Dr Kotnis a reminder that in medical crises - it’s Indo-China bhai, bhai
Dr Dwarkanath Kotnis went to China as part of a medical mission in 1938 to aid reparation of soldiers during the second Sino-Japan war. A statue in China pays testimony to Dr Kotnis’ service. As China battles another medical emergency, India is at the ready with aid and service, much like the middle-class, Solapur-born, Maharashtrian doctor 32 years agoUpdated: Feb 12, 2020 21:11 IST
The Coronavirus outbreak struck China just ahead of the Lunar New Year holiday season in the world’s most populous country. The outbreak of the 2019 nCoV is now a global crisis, with the international agencies still debating the pandemic moniker. The death toll as of February 11 crossed 900.
India has offered assistance, with Prime Minister Narendra Modi reaching out to Chinese President Xi Jinping. But, this isn’t the first time India has offered help.
Dwarkanath S Kotnis, an Indian doctor born in a middle-class Maharashtrian family in Solapur went to China in 1938 – nine years before India’s independence.
Dr Kotnis graduated from the Seth GS Medical College in Mumbai and was preparing for his Master’s when Subhash Chandra Bose made an appeal for doctors to go to China to help. Dr Kotnis was part of medical mission to offer health assistance to wounded and plague-stricken Chinese soldiers during the second Sino-Japan war.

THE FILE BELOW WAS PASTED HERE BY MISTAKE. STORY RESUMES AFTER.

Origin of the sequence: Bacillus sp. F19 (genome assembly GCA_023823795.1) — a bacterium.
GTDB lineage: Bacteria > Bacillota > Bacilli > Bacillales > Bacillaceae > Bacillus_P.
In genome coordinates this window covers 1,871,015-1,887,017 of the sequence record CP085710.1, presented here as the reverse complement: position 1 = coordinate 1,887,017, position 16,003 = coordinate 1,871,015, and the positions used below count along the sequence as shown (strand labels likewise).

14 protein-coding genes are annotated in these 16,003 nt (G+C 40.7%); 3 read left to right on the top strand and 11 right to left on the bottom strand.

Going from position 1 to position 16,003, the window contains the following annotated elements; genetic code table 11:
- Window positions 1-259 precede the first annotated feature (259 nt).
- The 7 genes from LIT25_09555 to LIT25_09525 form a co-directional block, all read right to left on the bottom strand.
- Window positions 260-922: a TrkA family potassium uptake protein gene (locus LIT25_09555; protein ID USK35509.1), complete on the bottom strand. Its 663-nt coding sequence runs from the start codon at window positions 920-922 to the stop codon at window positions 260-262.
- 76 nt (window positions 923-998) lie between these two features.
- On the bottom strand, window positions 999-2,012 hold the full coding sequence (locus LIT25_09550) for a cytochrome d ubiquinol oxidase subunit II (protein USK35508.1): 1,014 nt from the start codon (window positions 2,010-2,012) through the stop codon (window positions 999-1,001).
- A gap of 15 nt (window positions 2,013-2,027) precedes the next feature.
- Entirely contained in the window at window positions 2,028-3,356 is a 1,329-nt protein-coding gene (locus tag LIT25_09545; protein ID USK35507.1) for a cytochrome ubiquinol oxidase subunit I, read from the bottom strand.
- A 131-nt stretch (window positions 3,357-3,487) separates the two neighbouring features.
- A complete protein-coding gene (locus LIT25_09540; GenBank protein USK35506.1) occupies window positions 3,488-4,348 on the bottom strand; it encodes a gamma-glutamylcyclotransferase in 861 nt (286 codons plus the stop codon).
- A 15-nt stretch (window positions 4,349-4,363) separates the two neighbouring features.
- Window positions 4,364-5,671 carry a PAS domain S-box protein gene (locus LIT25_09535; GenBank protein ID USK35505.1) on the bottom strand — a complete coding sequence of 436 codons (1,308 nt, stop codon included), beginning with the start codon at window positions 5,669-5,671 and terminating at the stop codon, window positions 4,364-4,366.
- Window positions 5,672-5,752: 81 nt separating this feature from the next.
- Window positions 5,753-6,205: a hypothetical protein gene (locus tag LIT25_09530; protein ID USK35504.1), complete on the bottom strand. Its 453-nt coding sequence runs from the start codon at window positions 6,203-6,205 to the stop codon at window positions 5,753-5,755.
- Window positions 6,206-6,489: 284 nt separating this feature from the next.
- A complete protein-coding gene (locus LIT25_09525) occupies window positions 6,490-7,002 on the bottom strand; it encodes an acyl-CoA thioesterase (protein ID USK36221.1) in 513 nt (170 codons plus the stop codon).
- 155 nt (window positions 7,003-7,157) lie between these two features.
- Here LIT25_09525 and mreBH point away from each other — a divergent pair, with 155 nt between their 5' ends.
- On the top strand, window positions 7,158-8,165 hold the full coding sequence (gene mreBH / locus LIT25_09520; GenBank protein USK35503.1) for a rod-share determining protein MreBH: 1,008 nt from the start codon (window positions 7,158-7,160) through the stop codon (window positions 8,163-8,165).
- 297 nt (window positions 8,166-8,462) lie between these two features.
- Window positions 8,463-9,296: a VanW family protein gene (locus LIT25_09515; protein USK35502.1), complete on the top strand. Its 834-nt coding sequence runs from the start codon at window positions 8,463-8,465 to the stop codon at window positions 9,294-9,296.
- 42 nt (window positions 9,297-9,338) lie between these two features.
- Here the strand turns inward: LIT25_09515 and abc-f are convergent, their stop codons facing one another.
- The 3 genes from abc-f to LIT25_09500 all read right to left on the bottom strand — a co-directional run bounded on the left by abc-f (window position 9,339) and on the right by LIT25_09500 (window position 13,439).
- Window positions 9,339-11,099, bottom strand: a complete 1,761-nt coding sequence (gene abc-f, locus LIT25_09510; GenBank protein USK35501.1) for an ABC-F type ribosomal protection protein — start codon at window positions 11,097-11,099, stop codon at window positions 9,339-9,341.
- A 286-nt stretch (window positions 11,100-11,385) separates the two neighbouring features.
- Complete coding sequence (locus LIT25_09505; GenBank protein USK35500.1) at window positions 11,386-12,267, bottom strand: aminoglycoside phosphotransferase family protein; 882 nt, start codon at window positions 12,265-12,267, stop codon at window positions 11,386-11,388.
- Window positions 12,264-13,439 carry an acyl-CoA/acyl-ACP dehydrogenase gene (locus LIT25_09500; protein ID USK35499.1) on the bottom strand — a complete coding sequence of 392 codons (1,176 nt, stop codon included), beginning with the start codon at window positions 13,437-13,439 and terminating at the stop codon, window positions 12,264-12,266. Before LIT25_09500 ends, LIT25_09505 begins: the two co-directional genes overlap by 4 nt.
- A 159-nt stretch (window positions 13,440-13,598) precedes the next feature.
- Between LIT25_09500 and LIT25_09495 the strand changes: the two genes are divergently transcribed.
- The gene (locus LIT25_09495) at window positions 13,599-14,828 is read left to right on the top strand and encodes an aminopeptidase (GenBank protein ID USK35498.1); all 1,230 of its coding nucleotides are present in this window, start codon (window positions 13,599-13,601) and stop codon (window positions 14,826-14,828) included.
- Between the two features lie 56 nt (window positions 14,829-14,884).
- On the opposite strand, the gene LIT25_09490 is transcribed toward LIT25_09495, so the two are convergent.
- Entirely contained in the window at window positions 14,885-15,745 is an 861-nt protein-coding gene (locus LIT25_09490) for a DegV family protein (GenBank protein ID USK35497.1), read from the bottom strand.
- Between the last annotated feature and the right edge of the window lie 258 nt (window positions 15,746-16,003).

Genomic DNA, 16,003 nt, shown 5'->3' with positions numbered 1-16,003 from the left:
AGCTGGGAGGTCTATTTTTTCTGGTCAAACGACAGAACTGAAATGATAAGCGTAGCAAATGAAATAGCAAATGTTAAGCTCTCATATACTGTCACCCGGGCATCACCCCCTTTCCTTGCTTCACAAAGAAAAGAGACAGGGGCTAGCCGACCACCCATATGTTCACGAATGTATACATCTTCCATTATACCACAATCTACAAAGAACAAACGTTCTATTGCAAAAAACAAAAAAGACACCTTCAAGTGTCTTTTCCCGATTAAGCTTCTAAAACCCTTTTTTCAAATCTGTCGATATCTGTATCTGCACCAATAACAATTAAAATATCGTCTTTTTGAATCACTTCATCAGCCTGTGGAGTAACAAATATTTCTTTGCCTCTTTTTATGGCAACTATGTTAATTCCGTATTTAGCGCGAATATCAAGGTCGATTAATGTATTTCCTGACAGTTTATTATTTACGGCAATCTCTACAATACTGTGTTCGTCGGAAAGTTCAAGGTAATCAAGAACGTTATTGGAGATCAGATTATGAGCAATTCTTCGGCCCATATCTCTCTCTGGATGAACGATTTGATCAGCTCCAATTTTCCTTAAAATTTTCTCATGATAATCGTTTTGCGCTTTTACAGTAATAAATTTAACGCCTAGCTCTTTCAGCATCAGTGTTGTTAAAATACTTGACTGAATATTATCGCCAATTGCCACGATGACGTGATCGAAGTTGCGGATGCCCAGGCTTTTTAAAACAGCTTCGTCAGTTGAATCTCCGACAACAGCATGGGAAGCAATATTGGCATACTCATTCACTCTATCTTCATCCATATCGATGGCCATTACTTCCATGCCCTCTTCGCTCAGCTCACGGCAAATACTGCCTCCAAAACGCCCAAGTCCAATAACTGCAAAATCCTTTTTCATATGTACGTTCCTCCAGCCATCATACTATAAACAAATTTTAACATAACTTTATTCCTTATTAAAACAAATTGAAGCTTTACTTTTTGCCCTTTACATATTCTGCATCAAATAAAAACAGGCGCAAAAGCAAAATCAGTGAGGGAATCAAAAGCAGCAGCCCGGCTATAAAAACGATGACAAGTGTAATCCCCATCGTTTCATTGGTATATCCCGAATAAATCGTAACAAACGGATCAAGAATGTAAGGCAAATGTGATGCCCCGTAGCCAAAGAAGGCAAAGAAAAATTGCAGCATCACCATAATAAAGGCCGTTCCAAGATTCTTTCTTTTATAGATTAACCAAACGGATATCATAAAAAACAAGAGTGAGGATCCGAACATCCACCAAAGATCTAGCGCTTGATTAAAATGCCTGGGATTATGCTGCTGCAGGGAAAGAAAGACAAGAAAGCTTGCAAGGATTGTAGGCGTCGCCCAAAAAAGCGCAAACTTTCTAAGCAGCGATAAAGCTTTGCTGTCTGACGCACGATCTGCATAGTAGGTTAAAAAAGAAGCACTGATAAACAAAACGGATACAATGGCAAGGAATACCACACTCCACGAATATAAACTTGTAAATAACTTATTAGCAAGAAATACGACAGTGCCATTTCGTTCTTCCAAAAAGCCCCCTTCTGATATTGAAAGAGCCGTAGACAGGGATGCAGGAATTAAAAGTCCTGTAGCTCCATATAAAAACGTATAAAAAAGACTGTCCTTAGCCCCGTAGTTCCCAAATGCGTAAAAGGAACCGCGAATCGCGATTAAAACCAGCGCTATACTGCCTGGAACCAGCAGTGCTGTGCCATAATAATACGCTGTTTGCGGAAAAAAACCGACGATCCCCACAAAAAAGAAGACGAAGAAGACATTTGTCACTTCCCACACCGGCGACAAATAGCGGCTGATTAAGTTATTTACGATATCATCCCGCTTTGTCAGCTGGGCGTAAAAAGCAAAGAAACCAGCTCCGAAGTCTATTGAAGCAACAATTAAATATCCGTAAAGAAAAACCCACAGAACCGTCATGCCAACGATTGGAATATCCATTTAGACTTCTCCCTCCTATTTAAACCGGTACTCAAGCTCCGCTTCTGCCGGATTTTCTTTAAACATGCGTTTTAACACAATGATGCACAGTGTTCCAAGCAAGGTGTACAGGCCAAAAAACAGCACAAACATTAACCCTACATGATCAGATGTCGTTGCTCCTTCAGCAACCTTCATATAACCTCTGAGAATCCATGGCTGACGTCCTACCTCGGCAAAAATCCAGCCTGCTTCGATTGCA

Kotnis served on the frontline and treated many soldiers while saving lives of hundreds in China.
Dr Kotnis’ commitment to the cause was such that he fell ill and eventually died in 1942 at the age of 32.
During his four-year stay in China, Dr Kotnis fell in love with a nurse Quo Qunglan, who worked under him treating soldiers. Later they married and had a son
After Dr Kotnis’ death, Quo stayed back in China looking after their only son.
The doctor is not a widely known figure back home, except that there is a memorial to him in Solapur built by the local civic body.
In China, Dr Kotnis is revered as hero and has memorial with a statue built in a park in Shijiazhuang city of the northern Chinese province of Hebei. The Chinese government also has a stamp bearing Dr Kotnis’ picture.
It is for the same reason Chinese premier Li Keqiang during his visit to Indian in May 2013 took a break from his schedule and met Dr Kotnis’ family members in Mumbai, a symbolic moment of appreciation for services rendered by an Indian doctor decades earlier. “The Indo-Chinese friendship has been strengthened by the contribution of late Dr Dwarkadas Kotnis, who rendered humanitarian help in China,” Li has said then.
Dr Kotnis’ sister, Manorama, has, in multiple media interactions reiterated that at the time her brother went to China little was known about the country.
Eighty-two years later, China is well known today and is facing another medical emergency. India, in the spirit of Dr Kotnis, is ready and on hand to help.